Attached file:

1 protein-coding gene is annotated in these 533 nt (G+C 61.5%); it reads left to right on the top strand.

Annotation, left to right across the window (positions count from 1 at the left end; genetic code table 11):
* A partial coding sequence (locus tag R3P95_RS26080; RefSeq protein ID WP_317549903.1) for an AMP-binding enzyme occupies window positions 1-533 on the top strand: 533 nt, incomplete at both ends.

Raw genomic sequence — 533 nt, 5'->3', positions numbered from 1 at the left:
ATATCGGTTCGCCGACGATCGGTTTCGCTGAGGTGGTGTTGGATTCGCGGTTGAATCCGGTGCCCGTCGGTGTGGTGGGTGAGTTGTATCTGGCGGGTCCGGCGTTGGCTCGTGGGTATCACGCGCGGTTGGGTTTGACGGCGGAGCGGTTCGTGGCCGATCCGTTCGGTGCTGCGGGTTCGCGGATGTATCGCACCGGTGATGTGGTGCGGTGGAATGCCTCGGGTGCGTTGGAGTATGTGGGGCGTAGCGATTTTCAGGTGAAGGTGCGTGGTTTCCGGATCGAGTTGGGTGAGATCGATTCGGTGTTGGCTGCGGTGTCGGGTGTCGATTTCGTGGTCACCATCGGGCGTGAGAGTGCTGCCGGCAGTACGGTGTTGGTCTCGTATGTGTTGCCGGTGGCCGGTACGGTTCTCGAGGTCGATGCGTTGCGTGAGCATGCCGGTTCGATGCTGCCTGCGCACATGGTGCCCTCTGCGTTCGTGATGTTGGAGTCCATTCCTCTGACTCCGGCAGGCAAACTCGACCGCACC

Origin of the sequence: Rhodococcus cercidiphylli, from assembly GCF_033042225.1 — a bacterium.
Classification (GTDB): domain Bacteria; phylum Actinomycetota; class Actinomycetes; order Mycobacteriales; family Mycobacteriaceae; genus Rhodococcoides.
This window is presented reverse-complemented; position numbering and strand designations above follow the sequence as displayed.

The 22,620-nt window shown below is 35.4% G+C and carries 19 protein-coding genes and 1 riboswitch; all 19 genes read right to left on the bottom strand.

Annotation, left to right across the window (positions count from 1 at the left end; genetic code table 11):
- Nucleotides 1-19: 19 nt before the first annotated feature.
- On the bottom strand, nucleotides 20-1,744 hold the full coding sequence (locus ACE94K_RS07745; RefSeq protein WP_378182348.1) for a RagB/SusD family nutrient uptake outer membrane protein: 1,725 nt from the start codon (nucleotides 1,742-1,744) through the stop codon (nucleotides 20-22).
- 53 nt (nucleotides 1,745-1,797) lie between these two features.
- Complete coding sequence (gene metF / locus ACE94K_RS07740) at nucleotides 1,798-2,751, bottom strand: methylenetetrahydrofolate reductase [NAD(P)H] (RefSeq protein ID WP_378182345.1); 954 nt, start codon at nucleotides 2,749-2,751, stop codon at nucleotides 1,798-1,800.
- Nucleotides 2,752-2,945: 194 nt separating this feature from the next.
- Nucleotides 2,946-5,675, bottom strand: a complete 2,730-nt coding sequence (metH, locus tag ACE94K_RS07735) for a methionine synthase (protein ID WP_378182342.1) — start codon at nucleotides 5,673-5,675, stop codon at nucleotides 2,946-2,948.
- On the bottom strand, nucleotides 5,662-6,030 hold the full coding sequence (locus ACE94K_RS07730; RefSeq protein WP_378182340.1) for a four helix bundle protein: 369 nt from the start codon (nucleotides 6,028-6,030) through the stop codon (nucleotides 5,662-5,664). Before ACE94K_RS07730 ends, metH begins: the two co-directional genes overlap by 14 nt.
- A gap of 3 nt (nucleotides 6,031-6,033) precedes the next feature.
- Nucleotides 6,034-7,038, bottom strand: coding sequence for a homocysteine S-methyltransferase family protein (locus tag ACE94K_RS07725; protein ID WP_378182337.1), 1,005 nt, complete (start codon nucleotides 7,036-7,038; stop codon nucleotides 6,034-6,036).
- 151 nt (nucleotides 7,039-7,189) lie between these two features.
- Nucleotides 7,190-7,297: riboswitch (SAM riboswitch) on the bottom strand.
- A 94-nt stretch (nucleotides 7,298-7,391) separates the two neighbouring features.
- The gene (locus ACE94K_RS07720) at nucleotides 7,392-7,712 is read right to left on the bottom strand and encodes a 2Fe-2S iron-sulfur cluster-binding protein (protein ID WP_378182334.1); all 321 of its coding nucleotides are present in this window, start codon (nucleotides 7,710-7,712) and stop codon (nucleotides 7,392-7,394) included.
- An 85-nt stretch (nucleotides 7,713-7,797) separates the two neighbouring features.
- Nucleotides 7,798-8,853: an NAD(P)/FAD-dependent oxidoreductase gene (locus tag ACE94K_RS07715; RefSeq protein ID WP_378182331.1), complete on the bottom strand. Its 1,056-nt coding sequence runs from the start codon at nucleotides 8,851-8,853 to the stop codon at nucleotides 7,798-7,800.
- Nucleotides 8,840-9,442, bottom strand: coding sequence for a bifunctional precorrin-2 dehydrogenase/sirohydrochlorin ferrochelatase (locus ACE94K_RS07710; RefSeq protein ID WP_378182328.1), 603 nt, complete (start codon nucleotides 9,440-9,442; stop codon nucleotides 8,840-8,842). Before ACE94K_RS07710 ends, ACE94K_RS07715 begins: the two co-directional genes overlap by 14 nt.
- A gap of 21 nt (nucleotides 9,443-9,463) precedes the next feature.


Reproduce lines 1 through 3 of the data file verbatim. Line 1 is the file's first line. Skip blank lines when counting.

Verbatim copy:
1 protein-coding gene is annotated in these 533 nt (G+C 61.5%); it reads left to right on the top strand.

Annotation, left to right across the window (positions count from 1 at the left end; genetic code table 11):
* A partial coding sequence (locus tag R3P95_RS26080; RefSeq protein ID WP_317549903.1) for an AMP-binding enzyme occupies window positions 1-533 on the top strand: 533 nt, incomplete at both ends.